Windsor: Twenty-five years ago our business was totally paper-based. In 1983, Delaware became the first state filing office to create a corporate database. Six year later, we launched the first document imaging and workflow tracking system. To this day, the Division of Corporations takes great pride in offering the highest level of functionality and speed of any State in the nation.
Unfortunately, the software used to maintain these systems dates back to 1980's. Although invisible to our customers, it requires a disproportionate investment in training and maintenance. By converting to more common software platforms - an Oracle database for example - the Division of Corporations hopes to significantly reduce costs and training time. Most importantly, it will allow us to make new and innovative services available to our customers more quickly.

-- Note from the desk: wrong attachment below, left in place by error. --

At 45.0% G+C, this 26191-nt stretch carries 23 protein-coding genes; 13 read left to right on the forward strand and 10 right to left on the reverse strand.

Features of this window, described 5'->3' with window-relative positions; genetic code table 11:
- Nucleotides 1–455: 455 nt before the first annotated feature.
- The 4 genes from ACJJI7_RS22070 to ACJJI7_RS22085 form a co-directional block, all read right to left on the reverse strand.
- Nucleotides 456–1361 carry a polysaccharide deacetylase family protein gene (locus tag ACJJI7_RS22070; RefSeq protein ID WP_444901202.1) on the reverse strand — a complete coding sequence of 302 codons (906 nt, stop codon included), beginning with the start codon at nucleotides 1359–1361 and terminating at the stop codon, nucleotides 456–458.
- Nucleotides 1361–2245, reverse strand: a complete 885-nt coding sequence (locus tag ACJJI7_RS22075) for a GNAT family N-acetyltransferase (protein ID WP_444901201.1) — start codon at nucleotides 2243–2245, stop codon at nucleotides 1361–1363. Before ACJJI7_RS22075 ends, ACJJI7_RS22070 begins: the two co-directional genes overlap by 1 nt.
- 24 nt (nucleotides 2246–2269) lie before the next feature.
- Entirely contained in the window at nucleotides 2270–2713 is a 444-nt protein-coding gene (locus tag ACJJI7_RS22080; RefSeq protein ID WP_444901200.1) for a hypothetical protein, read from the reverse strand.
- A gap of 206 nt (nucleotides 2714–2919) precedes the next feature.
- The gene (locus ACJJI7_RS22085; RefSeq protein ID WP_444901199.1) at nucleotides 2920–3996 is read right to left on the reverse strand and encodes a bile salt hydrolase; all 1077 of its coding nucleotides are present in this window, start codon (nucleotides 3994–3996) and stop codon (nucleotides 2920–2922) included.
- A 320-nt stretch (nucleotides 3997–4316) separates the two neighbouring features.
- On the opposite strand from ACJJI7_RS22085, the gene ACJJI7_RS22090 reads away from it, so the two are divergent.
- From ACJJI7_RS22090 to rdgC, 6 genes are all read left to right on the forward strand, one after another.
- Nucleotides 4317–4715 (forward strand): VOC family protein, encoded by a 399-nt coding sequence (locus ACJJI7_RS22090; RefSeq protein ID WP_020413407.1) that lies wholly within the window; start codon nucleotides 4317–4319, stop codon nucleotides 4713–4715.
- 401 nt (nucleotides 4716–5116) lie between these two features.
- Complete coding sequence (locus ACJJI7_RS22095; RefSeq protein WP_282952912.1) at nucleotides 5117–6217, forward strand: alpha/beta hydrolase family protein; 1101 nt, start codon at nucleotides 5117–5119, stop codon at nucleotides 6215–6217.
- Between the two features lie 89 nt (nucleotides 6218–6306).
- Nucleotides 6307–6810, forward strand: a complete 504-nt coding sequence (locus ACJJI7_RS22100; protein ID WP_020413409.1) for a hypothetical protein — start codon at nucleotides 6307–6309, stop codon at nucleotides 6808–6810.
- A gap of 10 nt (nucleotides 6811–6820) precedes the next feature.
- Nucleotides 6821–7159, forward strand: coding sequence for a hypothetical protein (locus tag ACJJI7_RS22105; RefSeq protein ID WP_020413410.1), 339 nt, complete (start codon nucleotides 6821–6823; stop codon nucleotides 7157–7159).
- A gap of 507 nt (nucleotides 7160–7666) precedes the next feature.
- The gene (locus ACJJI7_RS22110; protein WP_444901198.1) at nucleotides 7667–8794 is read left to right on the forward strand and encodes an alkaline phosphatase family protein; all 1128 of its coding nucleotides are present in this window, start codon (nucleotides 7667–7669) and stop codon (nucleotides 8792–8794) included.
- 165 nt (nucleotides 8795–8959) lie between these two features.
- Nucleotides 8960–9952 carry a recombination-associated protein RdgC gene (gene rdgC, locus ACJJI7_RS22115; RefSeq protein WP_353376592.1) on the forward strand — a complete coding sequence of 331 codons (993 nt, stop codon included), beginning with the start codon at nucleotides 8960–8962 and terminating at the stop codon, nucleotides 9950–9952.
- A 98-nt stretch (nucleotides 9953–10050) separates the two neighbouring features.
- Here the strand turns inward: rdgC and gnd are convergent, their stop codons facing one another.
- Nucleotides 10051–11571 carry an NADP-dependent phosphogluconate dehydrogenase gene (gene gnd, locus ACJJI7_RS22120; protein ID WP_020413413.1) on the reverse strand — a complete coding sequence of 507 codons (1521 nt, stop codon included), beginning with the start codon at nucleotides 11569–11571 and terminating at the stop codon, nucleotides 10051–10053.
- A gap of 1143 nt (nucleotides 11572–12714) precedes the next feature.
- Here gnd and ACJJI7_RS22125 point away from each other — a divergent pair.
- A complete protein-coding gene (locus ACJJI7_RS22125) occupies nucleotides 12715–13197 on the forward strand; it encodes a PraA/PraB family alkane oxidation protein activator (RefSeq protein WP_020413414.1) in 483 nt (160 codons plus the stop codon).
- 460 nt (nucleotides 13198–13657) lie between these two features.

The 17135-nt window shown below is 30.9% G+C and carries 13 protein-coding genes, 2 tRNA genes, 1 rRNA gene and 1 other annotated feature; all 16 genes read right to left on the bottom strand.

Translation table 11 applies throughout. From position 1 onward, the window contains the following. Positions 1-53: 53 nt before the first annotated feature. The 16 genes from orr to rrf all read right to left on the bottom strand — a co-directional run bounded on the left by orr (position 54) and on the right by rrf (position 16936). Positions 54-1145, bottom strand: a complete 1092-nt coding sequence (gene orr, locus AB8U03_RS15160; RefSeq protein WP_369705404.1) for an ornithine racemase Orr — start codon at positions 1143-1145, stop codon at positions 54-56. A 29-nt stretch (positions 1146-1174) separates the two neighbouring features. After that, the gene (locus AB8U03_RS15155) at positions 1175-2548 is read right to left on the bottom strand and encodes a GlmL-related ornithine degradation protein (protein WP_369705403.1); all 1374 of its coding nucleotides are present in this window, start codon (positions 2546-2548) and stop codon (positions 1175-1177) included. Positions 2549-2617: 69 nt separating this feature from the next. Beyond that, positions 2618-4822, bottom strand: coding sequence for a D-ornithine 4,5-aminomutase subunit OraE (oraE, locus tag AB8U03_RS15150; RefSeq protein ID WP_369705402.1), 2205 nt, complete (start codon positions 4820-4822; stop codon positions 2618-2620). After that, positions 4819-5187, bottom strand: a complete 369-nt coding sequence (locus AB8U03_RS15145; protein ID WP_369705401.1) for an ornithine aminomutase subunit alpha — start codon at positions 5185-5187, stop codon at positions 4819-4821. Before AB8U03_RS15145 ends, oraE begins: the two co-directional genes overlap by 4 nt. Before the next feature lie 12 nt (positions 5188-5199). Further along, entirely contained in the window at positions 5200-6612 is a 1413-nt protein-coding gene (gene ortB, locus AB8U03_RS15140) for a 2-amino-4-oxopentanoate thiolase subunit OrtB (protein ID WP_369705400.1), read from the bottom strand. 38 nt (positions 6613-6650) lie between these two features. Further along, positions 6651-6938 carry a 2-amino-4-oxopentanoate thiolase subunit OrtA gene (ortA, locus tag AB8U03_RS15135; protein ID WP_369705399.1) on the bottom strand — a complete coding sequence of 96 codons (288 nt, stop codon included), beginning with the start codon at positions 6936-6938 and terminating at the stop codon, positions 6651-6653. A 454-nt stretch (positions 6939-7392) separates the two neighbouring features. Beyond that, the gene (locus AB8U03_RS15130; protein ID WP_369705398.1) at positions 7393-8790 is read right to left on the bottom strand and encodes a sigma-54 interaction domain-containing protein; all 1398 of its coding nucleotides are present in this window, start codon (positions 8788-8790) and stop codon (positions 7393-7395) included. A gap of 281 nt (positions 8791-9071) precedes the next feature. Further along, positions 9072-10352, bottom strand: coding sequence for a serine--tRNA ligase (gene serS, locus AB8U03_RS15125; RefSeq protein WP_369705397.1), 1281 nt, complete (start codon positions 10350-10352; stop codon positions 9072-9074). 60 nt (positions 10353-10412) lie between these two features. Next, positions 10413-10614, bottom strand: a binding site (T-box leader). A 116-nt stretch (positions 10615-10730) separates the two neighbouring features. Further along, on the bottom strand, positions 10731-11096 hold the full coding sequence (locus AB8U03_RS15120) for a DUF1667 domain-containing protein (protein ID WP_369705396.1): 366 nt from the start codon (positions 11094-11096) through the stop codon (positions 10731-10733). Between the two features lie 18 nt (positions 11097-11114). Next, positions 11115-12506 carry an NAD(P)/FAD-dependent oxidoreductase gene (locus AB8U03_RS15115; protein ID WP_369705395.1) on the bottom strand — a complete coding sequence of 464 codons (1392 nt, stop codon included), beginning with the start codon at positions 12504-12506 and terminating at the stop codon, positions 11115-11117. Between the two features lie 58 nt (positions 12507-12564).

Editor: Please give our readers a few examples of your department's responsibilities.
Windsor: Certainly. Corporations ranks at the top of my responsibilities. Inside Delaware, the Department of State is well-known for providing many other services that help grow our economy, improve public access to information, preserve our rich culture and history, protect consumers, and enhance Delaware's quality of life.
The Department of State has 18 other divisions including Arts, Human Relations, Historic Preservation, Museums, Professional Regulation, Veterans Affairs and many more. The common thread running through every one of these agencies is a commitment to providing award-winning customer service to every citizen and business.